Arthur and George
This blog was never intended as a long list of books I have enjoyed. It is a record of my impressions of the books I read in 2012, good bad and indifferent. This is the first occasion I have written on this blog about a novel I haven’t really enjoyed, and I don’t want to spend too much time taking it apart – that isn’t something I am interested in doing. If I didn’t enjoy it – and the reviews on Amazon make it clear I am in a small minority – make a brief note and move on.

Having said that, and having made it to the end of Julian Barnes’s fictionalisation of a minor event in the life of Sir Arthur Conan Doyle, I am still left asking – why? What was the point of that?

The story keeps reasonably faithfully to the known historical events, and is clearly the product of very careful if ultimately pointless research. Over 500 relentless pages we are taken through the parallel lives of Arthur Conan Doyle and George Eldjali, a victim of an injustice which led ultimately to the formation of the Court of Appeal, Criminal Division. Their lives do not intersect until more than halfway through the novel, by which time ACD is an established and famous novelist, and GE has been convicted, served his time, and released. Eldajli is a unsympathetic, cold character, who develops little in the course of his life. He is the classic little man who features in much Edwardian literature – see for example Well’s Kipps, or Mr Polly, or Grossmiths’ Diary of a Nobody. Novelists were beginning to explore and celebrate the ordinary, but 100 or more years on the interest remaining in such figure, even one with some drama in his life, is minimal. ACD is equally a well known figure about whom Barnes has little to add.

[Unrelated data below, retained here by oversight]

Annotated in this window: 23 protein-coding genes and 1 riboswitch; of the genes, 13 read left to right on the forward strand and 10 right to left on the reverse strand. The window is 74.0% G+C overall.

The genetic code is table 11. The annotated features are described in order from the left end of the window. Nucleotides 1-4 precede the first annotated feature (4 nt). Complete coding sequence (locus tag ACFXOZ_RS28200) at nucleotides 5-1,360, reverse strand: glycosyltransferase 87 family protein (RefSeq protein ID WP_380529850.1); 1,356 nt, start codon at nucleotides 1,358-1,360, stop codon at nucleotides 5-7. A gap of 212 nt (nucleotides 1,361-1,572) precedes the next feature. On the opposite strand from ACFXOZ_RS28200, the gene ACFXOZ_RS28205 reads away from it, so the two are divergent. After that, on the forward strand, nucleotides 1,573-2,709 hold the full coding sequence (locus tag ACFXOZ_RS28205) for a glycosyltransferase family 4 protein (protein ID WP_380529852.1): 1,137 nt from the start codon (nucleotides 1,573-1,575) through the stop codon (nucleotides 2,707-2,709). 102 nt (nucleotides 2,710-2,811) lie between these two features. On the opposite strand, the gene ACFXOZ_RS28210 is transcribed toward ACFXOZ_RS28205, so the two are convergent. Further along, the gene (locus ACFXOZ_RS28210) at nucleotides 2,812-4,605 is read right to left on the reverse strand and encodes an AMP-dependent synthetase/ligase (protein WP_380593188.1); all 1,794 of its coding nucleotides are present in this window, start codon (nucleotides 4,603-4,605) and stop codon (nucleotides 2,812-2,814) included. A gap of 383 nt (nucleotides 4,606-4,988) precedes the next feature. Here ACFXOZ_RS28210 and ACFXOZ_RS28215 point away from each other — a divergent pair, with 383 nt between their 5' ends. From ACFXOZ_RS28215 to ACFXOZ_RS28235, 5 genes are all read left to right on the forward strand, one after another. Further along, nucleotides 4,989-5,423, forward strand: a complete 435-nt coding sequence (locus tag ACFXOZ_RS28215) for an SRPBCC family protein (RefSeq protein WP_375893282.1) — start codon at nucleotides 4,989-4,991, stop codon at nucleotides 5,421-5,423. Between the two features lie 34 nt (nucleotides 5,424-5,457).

Describing how ACD became a spiritualist is one source of potential interest, but the key events in this journey – the series of personal tragedies he experienced at the end of the Great War – are passed over in a couple of paragraphs right at the end of the novel. The crime ACD investigates during the second half of the novel is mundane, and the explanation offered is routine and obvious.
This novel was shortlisted for the Booker, and Barnes has subsequently won that award, so I am obviously missing something.

Like most of us with the reading bug I have more than one book on the go at any one time, and while I was reading this I was also coincidentally reading The Lost World, which is by Conan Doyle. This was not planned, just a question of what came to hand at the time. The Lost World is a far more interesting read, almost a romp, albeit a period piece that comes across as both absurd and racist to a 21st century reader. Written in the early years of the 20th century, the Lost World establishes many of the features of the genre which have long become clichés. Dinosaurs and apemen roam an isolated jungle plateau explored by intrepid English journalists, adventurers and scientists. All problems can be solved by a biff to the natives jaw or a blast of the old elephant rifle at an oncoming stegosaurus. The handling of ideas about evolution is interesting, but apart from this there is little here that would trouble a pre-teen.